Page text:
The Burren, Again.

The Burren in the north of Clare has an indefinable pull.  I can’t stay away.

When Geraldine, schoolteacher friend, asked me if I wanted to accompany her and the kids from her school at Doora near Quin on a hike through the Burren, I was a bit unsure. Didn’t sound all that exciting but I have made it a rule not to say no to anything since I’ve been here. So I agreed. I’m really glad I did.

The day did not start out too promising. I met Geraldine after a couple of false starts at 11:00am and four carloads of kids from 5th and 6th class with a handful of parents and teachers met at Crag Road, the start of our linear hike. We had hoped to use the National Park free bus service but times did not work so some cars were dropped over to Coolorta Cross, the end of the hike. By 11:45am we were on our way!

The weather was overcast but dry though rain was predicted (of course). The plan was to head up to Mullaghmore and then across to the next mountain (well they are technically hills) knows as Sliabh Rua. Wasting no time the kids headed out along the trail leaving me and a couple of stragglers in their wake. We caught up eventually (well I think they waited for me) and with barely time to catch my breath I found myself giving a talk on the unique geology that is the Burren.  After a month in Clare I was an expert on the Burren geology. Well the kids thought so. Some of them were surprisingly up to speed while others hadn’t even stepped foot on the Burren before.

We continued the climb along the ridge beneath the first cliff and I kept stopping to look at the amazing fossils and rock formations and to take photographs so of course we got further behind. By this time I was left with just one boy who delayed me further as I stopped to answer the non stop stream of questions and comments about what he was seeing. It was great to see this unbridled curiosity and his eyes opening to what was around him. Eventually we rejoined the group.

As we were on a deadline and I was slowing them down, we agreed they would go ahead and I proceeded at my own pace. I was in awe of the scenery at the top. Limestone bands twisted into gentle folds ran in sinuous waves across the barren treeless landscape. With the dull light it had a mysterious mystical quality reinforced by the clarity of the eerie silence. Truly a breathtaking place. In the distance I could see the group had reached the top of Sliabh Rua and were now proceeding down so I followed the contours around the mountain and attempted to re-join them. Distances are deceptive up here. It was a fairly treacherous descent over boulders and scree formed from jagged limestone. Every foot had to be carefully placed so there was no rushing. I would stop often to breathe in the view. A new vista around every corner. I never did catch them and I arrived at the cars about half an hour after the rest. We were lucky. The rain had held off.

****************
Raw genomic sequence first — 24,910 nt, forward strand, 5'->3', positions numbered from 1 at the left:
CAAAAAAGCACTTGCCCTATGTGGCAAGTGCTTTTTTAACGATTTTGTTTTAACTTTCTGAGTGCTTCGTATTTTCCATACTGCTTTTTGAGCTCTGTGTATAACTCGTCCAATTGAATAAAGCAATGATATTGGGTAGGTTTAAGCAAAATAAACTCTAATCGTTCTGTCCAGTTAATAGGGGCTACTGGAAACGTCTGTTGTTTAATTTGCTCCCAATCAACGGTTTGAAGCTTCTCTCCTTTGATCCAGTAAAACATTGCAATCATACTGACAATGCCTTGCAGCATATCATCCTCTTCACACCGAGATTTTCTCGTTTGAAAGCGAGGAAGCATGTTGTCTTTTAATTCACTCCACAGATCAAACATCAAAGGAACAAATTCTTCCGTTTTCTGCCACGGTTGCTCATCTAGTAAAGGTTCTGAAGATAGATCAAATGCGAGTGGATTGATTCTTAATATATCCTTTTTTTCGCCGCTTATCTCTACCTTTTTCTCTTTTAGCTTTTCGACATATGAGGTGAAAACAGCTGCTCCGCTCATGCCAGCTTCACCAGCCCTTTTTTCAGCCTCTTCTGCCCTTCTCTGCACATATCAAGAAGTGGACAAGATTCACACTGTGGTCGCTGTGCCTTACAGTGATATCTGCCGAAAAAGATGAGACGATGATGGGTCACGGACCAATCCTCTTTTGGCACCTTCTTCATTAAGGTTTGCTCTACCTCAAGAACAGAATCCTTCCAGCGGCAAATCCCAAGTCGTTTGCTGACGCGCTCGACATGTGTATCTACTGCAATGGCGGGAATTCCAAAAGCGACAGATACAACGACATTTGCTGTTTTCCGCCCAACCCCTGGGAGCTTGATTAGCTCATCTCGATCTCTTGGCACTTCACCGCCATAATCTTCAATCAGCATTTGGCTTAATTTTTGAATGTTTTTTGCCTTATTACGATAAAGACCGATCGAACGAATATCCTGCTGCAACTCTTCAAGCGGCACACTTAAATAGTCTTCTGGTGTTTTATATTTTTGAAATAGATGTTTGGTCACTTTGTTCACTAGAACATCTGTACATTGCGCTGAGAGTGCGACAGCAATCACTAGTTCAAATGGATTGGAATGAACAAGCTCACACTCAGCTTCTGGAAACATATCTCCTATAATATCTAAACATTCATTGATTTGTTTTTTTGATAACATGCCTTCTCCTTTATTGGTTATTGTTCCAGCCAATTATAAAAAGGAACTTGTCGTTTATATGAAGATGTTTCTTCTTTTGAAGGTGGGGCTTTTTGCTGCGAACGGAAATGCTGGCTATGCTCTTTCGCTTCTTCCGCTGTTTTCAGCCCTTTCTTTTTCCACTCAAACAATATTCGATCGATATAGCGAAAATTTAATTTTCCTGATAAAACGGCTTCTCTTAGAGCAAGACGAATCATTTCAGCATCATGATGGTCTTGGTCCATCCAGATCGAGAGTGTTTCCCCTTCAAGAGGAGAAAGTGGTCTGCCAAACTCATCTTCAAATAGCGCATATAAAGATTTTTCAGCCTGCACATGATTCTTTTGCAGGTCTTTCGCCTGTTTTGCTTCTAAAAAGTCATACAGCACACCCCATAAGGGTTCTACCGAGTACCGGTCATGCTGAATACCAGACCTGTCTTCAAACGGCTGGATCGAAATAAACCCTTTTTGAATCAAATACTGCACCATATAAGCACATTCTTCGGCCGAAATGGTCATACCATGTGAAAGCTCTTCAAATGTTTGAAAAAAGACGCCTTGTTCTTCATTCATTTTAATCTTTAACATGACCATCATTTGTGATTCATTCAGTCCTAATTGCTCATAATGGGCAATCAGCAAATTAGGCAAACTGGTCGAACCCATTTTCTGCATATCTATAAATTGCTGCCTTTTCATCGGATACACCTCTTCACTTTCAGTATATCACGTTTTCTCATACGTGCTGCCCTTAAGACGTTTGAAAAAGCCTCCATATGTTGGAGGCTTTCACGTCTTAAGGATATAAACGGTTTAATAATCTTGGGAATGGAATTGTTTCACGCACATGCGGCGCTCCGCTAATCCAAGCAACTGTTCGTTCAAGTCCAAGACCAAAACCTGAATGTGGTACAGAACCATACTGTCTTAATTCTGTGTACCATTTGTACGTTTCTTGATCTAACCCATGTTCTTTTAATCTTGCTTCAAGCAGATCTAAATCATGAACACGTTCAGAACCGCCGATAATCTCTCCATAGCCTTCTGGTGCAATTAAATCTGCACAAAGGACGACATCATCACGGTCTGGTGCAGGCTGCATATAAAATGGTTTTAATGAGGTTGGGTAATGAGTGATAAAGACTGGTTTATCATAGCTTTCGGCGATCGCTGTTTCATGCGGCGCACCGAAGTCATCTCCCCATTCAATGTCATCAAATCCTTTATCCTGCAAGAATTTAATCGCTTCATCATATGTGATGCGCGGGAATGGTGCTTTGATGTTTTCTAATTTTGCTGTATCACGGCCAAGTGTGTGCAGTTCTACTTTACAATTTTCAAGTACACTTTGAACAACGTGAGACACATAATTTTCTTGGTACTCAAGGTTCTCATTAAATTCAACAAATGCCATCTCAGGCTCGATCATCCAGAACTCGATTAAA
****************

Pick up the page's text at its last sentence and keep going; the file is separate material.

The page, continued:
I was mightily impressed with the whole day. The kids behaved impeccably and were a credit to their school.

Once they had left, Geraldine wanted to show me more of the Burren, a place she clearly loves, so we headed along another track to a Holy Well. I had never seen one before. This was a natural spring coming out of the base of a moss covered rock. Nestled in a dark cool glade which felt as ancient as it probably was. It would not have surprised to see fairies darting about!  There were cups hanging from a string inviting you to partake and there were ribbons hanging from nearby branches, perhaps some sort of offering.   An elliptical walled area a few metres across was apparently an ancient bath which was used for ritual bathing. It takes a while to get one’s head around the fact that this place may have been used by our predecessors up to 5,000 years ago.

The magic of the place was having an effect. We walked back along the track to see a car driving up the lane. I did not recognise the occupants but Geraldine did. There was P.J. Curtis (the eminent writer/record producer/broadcaster/historian) and Maurice Lennon (fiddling legend from Stockton’s Wing). I was introduced to them and they couldn’t have been nicer. We ended up back in P.J.’s house in Kilnaboy (built in 1770, the year Cook landed in Australia) listening to Maurice play tunes from ‘Light in the Western Sky’ (one of my favourite albums) and then some gorgeous airs including one of his own on his Viola. I had to keep pinching myself. P.J. gave us a tour of his Forge which was full of original equipment. It was the conclusion to a wonderful day.